The output of the Encoder can be a dense representation?

In my mind , the encoder’s output can be a dense representation, however, the pattern that SP has learned is must be sparse, am I right? In other words, the input sapce can be dense ,and always dense, but the things learned by SP are always keep a 2% sparsity.
Does the width and n of an input space must be equal with the width and n of SP?

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That is generally correct, but in actual practice, the ideal usage seems to be more like:

  • Input (Most Dense) =>
    • Encoder Output (Medium, ~40% density) =>
      • SpatialPooler Output (Sparse, ~2% density).

I’m pretty sure that space sizes for inputs, encoders, and SP can all be different. The only sizes that must be equal are the SpatialPooler + TemporalMemory.

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Is the “Input” refering to what SP is learning or something encoded by an Encoder?
I think the output of an encoder is the input to be learned by SP, am I right?

Sorry, confusing terms. :slight_smile: Is this better?

  • Input (Dense) representation is Raw data, like [56.2, 3.456, 9.9, etc.]
  • This raw input is fed into an Encoder.
  • Encoding (Medium) representation is SDR with ~40% density, like [11011011001001].
  • This encoding is fed into SP.
  • Spatial Pooled (Sparse) representation is SDR with ~4% density, [001000010001].

Personally I wouldn’t refer to the raw data as a representation. While it is certainly technically correct, I think using this terminology in the context of HTM implies a bit array that is densely populated (possibly the source of @flash59’s confusion).

Sounds like a good starting place. This is an important property to tweak for optimizing your results, though. It really depends on the diversity and semantics of the data that you are encoding.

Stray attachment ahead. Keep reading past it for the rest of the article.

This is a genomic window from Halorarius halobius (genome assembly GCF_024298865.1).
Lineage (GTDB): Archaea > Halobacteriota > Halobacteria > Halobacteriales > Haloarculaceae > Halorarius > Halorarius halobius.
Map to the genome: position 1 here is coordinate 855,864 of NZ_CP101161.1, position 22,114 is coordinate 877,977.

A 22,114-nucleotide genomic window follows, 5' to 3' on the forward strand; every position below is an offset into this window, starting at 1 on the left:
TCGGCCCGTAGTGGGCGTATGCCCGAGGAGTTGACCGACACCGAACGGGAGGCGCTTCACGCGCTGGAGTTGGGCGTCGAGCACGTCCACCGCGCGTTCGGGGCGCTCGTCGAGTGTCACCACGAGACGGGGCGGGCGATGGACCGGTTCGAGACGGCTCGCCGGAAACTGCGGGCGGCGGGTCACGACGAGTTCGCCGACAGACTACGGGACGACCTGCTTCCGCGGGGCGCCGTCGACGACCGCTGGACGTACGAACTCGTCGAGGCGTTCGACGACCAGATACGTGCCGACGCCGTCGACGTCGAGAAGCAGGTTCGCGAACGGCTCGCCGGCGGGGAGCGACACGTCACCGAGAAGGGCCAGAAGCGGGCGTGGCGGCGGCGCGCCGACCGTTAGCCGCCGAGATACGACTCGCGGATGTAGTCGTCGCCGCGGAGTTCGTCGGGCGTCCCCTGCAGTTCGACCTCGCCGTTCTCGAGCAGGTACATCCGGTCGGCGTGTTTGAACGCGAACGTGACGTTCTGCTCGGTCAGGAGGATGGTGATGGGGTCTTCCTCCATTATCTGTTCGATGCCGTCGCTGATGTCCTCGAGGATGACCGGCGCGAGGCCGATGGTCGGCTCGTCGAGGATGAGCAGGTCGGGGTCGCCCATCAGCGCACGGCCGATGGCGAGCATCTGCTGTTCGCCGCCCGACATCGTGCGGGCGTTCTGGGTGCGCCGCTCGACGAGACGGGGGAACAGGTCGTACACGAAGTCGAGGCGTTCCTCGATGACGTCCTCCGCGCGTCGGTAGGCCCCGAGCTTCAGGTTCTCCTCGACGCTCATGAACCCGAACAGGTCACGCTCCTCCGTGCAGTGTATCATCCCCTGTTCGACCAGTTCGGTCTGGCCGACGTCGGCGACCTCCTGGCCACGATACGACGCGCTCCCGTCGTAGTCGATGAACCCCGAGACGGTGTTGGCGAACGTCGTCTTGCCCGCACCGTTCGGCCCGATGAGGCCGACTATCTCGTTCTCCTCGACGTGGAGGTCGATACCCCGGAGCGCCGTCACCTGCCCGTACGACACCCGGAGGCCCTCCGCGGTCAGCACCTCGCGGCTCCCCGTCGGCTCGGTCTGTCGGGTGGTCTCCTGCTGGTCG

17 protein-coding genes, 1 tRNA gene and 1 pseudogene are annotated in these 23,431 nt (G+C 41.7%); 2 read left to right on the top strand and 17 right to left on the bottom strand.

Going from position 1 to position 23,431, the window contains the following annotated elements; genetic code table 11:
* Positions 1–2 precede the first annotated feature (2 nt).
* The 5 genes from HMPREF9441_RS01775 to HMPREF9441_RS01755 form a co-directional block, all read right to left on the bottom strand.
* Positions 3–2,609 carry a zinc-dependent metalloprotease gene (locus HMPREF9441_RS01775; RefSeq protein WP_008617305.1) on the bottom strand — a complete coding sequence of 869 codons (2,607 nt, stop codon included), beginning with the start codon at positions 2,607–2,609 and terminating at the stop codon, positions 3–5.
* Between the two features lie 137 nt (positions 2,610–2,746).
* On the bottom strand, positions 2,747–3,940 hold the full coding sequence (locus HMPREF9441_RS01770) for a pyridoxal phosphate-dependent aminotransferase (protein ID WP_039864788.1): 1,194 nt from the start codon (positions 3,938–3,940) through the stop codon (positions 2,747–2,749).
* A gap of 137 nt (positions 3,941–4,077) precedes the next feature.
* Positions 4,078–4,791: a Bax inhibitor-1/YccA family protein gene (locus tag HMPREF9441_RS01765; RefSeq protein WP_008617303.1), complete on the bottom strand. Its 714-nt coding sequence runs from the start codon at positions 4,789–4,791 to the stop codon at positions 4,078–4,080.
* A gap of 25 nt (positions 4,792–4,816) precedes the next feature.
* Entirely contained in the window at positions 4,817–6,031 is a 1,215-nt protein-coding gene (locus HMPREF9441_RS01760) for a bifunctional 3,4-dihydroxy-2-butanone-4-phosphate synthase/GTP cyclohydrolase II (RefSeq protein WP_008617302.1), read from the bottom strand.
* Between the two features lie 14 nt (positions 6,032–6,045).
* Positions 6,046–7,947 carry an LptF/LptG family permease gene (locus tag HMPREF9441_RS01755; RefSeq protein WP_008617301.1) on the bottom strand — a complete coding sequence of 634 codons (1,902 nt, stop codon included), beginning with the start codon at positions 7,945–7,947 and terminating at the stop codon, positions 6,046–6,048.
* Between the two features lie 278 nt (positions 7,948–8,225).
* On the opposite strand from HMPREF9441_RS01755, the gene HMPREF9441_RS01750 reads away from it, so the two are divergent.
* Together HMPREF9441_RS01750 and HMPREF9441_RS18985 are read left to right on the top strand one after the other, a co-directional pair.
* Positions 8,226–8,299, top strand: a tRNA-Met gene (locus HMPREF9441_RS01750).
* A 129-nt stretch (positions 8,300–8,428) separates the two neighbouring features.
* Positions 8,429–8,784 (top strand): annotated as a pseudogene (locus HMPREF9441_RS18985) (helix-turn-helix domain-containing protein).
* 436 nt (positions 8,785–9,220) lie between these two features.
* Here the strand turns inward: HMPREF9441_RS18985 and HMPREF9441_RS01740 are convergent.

Some silly examples (that are easy to visualize) to explain what I mean: If you were to have only two possible values that were semantically dissimilar, then optimally you would use 2 bits and 50% density. If you had four possible values that were semantically dissimilar, then 4 bits and 25% density. If those four possible values required 25% semantic similarity with their neighbors, then optimally you would use 13 bits and ~30% density. And so-on. So the optimal size and density really depends on the data that you are encoding.

Yep. The job of the SP algorithm is to take whatever size and density the encoded data is in, and output a representation of fixed size and sparsity, while preserving the semantics of the encoding.


I’ve just randomly noticed a similar theme to what we’ve described above but from another part of science:

Analog(continuous) >> sampling >> discrete >> quantization >> digital

Perhaps it’s a slightly helpful analogy, at the least.

Thanks alot! Maybe this is a type of abstraction of the physiological model working style.

I agree with you!